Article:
The complexity of modern civilization is somewhat of a double-edged sword. It has brought great advances in human health and well-being, yet a full understanding of the sum-total of our knowledge of how the world works is now far beyond any single person. Consequently, getting people to agree on how to tackle complex problems becomes this much harder. In How The World Really Works, energy expert and policy analyst Vaclav Smil provides the big picture of the material and energetic basis undergirding human civilization, and what this means for attempts at addressing climate change. Rich in eye-opening facts and not a little bit opinionated, this is a much-needed reality check that purposefully avoids extreme views of both the techno-optimist and catastrophist kind.

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Book review – Lithium: The Global Race for Battery Dominance and the New Energy Revolution

7-minute read

This is the second of a two-part review on the batteries that are powering electric vehicles (EVs). Where the previously reviewed Volt Rush gave a good general overview of the challenges and opportunities that come with mining the metals needed for batteries, Lithium takes a deeper dive into the one metal common to many different batteries on the market today. An informative book with a pragmatic outlook, it provided much more information on the dominant role of China and the large lithium reserves in South America.

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Year list – The Inquisitive Biologist’s top 5 reads of 2022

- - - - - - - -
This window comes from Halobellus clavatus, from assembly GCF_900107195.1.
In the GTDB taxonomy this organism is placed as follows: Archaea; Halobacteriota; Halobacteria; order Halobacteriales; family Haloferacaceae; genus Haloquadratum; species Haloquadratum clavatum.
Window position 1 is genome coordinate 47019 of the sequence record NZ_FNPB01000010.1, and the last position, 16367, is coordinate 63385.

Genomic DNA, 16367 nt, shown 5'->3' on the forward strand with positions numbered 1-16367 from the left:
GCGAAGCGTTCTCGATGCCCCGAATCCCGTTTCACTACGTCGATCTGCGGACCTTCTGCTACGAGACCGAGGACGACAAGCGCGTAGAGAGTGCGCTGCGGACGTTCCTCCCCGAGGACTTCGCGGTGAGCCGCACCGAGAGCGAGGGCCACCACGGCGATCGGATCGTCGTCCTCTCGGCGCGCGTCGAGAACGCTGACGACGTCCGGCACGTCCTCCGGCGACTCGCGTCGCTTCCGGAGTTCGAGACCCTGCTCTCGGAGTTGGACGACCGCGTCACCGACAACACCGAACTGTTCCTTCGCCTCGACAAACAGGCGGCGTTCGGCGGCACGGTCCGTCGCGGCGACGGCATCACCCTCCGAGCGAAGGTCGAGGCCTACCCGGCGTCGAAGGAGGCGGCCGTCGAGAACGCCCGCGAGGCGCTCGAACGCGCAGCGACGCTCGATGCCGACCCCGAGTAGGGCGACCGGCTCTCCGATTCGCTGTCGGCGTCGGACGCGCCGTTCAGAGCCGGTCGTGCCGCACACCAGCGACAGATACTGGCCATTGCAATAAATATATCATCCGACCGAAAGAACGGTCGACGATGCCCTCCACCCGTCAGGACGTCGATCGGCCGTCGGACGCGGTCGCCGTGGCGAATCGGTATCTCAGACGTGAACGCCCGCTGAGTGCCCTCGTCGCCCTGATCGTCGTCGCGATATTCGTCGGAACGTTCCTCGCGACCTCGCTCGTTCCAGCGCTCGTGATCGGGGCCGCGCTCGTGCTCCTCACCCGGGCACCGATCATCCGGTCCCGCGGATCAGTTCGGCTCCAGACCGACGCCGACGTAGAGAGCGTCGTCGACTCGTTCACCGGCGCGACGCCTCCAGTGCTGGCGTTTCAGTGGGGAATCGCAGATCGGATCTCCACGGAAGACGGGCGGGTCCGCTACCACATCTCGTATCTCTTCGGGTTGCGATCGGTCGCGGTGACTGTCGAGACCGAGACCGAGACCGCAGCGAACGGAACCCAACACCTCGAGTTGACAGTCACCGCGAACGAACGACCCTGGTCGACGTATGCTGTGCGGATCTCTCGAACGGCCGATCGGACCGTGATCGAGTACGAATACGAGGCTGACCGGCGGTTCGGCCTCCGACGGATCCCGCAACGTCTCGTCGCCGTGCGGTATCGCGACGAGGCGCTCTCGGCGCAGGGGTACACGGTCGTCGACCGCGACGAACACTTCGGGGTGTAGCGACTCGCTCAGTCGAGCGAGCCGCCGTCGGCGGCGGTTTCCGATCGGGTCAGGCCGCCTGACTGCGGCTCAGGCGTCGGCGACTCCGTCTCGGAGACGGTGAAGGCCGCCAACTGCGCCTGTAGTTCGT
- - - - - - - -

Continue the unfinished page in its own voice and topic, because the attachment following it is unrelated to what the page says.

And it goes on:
3-minute read

2022 was a year in which I went down a few rabbit holes with really big books that took a lot of my time. As such, I read and reviewed 52 books this year. 

What follows is my personal top 5 of the most impactful, most beautiful, and most thought-provoking books I read during 2022.

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Book review – Volt Rush: The Winners and Losers in the Race to Go Green

8-minute read

The problems created by humanity’s dependence on fossil fuels are widely appreciated, and governments and businesses are now pursuing renewable energy and electric vehicles as the solution. Less appreciated is that this new infrastructure will require the mining of vast amounts of metals, creating different problems. In Volt Rush, Financial Times journalist Henry Sanderson gives a well-rounded and thought-provoking exposé of the companies and characters behind the supply chain of foremost the batteries that will power the vehicles of the future. If you think a greener and cleaner world awaits us, Volt Rush makes it clear that this is far from a given.